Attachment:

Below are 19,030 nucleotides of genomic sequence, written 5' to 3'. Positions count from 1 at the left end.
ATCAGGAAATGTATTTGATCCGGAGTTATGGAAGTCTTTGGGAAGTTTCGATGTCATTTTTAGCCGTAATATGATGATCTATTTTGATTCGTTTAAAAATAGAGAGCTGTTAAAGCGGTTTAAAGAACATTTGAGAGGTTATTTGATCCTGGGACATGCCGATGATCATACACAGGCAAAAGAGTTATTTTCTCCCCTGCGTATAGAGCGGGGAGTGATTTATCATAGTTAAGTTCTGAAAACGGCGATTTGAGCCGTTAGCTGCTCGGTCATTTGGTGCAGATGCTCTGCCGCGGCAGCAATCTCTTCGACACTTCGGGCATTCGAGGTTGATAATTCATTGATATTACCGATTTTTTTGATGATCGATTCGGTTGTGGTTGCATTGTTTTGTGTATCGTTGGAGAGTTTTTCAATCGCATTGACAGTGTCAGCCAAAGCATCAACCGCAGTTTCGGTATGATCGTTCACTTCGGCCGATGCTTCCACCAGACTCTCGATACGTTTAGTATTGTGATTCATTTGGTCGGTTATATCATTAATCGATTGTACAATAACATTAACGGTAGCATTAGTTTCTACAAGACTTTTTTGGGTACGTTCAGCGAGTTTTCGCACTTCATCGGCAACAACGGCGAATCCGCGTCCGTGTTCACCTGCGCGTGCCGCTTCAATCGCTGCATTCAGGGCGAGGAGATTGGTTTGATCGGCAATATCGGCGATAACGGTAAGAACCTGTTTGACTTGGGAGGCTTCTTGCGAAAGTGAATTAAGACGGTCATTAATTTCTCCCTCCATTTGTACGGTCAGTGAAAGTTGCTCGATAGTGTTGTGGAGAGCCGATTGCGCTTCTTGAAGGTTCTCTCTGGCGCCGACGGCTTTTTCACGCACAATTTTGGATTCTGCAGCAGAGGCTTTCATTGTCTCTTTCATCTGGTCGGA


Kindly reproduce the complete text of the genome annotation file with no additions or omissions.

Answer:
Below are 19,030 nucleotides of genomic sequence, written 5' to 3'. Positions count from 1 at the left end.
ATCAGGAAATGTATTTGATCCGGAGTTATGGAAGTCTTTGGGAAGTTTCGATGTCATTTTTAGCCGTAATATGATGATCTATTTTGATTCGTTTAAAAATAGAGAGCTGTTAAAGCGGTTTAAAGAACATTTGAGAGGTTATTTGATCCTGGGACATGCCGATGATCATACACAGGCAAAAGAGTTATTTTCTCCCCTGCGTATAGAGCGGGGAGTGATTTATCATAGTTAAGTTCTGAAAACGGCGATTTGAGCCGTTAGCTGCTCGGTCATTTGGTGCAGATGCTCTGCCGCGGCAGCAATCTCTTCGACACTTCGGGCATTCGAGGTTGATAATTCATTGATATTACCGATTTTTTTGATGATCGATTCGGTTGTGGTTGCATTGTTTTGTGTATCGTTGGAGAGTTTTTCAATCGCATTGACAGTGTCAGCCAAAGCATCAACCGCAGTTTCGGTATGATCGTTCACTTCGGCCGATGCTTCCACCAGACTCTCGATACGTTTAGTATTGTGATTCATTTGGTCGGTTATATCATTAATCGATTGTACAATAACATTAACGGTAGCATTAGTTTCTACAAGACTTTTTTGGGTACGTTCAGCGAGTTTTCGCACTTCATCGGCAACAACGGCGAATCCGCGTCCGTGTTCACCTGCGCGTGCCGCTTCAATCGCTGCATTCAGGGCGAGGAGATTGGTTTGATCGGCAATATCGGCGATAACGGTAAGAACCTGTTTGACTTGGGAGGCTTCTTGCGAAAGTGAATTAAGACGGTCATTAATTTCTCCCTCCATTTGTACGGTCAGTGAAAGTTGCTCGATAGTGTTGTGGAGAGCCGATTGCGCTTCTTGAAGGTTCTCTCTGGCGCCGACGGCTTTTTCACGCACAATTTTGGATTCTGCAGCAGAGGCTTTCATTGTCTCTTTCATCTGGTCGGA